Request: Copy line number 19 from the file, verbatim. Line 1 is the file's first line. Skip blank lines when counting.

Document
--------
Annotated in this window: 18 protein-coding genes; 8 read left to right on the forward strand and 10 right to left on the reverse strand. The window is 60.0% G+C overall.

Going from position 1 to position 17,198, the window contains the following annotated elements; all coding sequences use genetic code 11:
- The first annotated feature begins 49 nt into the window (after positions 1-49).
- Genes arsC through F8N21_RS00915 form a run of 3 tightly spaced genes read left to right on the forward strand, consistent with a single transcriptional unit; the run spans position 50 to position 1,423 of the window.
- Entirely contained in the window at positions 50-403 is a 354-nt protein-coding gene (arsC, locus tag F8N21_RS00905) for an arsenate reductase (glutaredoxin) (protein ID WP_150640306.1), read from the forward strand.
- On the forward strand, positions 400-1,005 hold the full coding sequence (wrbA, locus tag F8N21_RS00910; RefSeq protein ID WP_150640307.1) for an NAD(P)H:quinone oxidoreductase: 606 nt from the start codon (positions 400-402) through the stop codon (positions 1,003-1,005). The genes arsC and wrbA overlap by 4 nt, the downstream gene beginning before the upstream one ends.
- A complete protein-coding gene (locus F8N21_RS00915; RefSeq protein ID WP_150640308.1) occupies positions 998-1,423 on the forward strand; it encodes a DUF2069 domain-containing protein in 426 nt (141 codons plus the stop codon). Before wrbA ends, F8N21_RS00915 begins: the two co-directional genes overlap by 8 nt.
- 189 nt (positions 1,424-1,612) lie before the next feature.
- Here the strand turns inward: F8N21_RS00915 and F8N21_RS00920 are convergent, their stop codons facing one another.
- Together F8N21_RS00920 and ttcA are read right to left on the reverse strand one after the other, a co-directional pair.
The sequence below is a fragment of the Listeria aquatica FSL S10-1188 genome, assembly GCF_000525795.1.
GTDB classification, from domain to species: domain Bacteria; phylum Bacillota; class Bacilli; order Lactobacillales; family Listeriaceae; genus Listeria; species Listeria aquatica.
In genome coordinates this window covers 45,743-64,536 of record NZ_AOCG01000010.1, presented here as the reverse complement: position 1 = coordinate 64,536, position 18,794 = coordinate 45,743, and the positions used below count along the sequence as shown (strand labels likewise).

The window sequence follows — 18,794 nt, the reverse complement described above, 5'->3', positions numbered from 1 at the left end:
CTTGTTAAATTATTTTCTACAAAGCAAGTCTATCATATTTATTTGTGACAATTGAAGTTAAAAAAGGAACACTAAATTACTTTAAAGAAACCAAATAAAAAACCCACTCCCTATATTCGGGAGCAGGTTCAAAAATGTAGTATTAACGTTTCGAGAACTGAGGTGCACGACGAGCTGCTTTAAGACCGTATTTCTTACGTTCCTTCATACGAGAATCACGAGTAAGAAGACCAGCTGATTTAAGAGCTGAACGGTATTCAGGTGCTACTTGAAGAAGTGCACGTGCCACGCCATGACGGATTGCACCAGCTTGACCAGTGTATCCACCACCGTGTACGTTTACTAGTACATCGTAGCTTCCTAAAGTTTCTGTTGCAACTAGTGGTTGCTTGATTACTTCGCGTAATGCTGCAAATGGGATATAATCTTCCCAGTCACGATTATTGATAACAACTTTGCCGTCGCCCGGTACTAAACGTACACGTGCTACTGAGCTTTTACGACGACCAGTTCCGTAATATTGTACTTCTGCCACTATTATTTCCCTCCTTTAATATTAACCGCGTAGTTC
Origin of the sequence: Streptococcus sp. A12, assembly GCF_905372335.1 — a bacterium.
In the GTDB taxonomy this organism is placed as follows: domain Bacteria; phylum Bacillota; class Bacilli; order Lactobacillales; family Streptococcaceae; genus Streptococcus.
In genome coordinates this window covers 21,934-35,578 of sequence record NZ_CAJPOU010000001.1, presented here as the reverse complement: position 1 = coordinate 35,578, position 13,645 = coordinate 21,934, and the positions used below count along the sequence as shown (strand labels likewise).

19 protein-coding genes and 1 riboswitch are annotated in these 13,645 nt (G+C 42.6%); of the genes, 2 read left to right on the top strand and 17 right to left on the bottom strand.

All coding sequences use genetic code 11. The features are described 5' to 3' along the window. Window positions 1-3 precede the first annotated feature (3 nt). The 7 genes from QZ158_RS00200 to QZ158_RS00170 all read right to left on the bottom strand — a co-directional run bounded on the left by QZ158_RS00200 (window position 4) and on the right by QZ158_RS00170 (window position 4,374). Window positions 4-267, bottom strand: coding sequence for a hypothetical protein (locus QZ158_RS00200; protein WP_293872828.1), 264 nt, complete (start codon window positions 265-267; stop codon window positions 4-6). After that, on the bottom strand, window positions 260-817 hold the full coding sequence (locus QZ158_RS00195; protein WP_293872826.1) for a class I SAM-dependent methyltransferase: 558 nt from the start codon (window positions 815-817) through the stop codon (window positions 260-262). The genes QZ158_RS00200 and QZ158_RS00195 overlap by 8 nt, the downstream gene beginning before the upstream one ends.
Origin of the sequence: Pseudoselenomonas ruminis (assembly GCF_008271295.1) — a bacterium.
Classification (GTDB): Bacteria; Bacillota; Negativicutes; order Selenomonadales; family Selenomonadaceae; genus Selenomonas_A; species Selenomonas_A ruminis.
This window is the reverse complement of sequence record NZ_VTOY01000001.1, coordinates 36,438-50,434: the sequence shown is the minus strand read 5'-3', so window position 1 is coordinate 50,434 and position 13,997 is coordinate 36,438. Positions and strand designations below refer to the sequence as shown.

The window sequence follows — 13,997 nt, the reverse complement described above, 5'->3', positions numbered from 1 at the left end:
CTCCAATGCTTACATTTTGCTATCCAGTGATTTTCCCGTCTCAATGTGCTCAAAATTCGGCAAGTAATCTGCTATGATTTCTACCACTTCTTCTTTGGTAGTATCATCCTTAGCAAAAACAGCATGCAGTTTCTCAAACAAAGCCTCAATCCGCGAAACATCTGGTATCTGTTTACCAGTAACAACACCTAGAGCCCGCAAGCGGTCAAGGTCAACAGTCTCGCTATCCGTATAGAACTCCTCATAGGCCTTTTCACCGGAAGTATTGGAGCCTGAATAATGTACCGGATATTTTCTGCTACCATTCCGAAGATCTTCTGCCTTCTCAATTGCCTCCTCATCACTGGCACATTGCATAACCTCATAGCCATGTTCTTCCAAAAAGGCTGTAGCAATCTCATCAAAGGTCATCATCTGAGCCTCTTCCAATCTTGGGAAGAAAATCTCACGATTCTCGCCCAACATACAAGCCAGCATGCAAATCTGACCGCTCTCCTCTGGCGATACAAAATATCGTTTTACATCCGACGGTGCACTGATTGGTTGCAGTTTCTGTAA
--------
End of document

19 protein-coding genes and 1 riboswitch are annotated in these 13,645 nt (G+C 42.6%); of the genes, 2 read left to right on the top strand and 17 right to left on the bottom strand.